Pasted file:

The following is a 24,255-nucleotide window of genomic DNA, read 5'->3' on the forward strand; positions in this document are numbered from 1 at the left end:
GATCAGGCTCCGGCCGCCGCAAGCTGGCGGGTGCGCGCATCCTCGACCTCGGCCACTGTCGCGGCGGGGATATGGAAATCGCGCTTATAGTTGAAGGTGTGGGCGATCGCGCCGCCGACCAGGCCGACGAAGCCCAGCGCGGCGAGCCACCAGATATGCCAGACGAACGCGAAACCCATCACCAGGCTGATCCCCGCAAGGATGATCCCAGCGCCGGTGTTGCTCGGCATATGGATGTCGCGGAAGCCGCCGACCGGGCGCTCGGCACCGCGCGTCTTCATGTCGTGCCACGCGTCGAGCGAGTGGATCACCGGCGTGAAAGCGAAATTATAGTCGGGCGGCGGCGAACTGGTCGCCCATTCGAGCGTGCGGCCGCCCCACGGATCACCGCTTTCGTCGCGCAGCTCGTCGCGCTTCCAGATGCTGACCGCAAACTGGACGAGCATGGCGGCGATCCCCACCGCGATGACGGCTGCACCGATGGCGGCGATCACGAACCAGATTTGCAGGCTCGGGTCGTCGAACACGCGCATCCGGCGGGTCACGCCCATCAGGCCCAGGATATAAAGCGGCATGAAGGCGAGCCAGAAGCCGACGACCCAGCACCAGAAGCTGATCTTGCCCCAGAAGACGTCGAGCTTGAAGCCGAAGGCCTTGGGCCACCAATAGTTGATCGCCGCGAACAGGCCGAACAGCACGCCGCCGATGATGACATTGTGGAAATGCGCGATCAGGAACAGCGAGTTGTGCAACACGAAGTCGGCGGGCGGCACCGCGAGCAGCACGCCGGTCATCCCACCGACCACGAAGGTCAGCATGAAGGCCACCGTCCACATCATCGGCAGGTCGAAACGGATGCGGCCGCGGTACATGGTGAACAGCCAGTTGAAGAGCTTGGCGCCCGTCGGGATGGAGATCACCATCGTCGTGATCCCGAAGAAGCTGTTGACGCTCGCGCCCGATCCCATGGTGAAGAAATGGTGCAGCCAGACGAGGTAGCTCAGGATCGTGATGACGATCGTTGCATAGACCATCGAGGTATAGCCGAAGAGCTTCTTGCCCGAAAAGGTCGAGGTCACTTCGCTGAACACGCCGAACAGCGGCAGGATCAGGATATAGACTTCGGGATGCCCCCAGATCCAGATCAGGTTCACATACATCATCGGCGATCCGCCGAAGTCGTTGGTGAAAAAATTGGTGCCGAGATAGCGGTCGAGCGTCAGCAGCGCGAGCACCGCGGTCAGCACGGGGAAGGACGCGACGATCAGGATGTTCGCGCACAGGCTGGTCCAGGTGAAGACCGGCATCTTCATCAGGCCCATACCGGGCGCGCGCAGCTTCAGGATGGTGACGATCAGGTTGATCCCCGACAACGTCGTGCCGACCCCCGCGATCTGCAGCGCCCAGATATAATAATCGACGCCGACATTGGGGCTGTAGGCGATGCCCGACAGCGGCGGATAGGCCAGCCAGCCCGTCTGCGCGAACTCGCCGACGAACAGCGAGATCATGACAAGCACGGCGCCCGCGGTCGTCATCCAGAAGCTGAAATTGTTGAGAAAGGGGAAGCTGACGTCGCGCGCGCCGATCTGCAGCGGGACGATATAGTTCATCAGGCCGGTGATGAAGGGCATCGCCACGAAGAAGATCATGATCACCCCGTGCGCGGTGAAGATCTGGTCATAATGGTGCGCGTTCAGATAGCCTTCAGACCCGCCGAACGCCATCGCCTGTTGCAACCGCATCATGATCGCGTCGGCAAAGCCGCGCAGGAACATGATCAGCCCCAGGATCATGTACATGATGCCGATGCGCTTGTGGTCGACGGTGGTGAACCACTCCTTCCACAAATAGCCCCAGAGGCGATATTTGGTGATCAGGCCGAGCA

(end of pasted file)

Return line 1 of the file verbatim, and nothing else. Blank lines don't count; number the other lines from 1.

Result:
The following is a 24,255-nucleotide window of genomic DNA, read 5'->3' on the forward strand; positions in this document are numbered from 1 at the left end: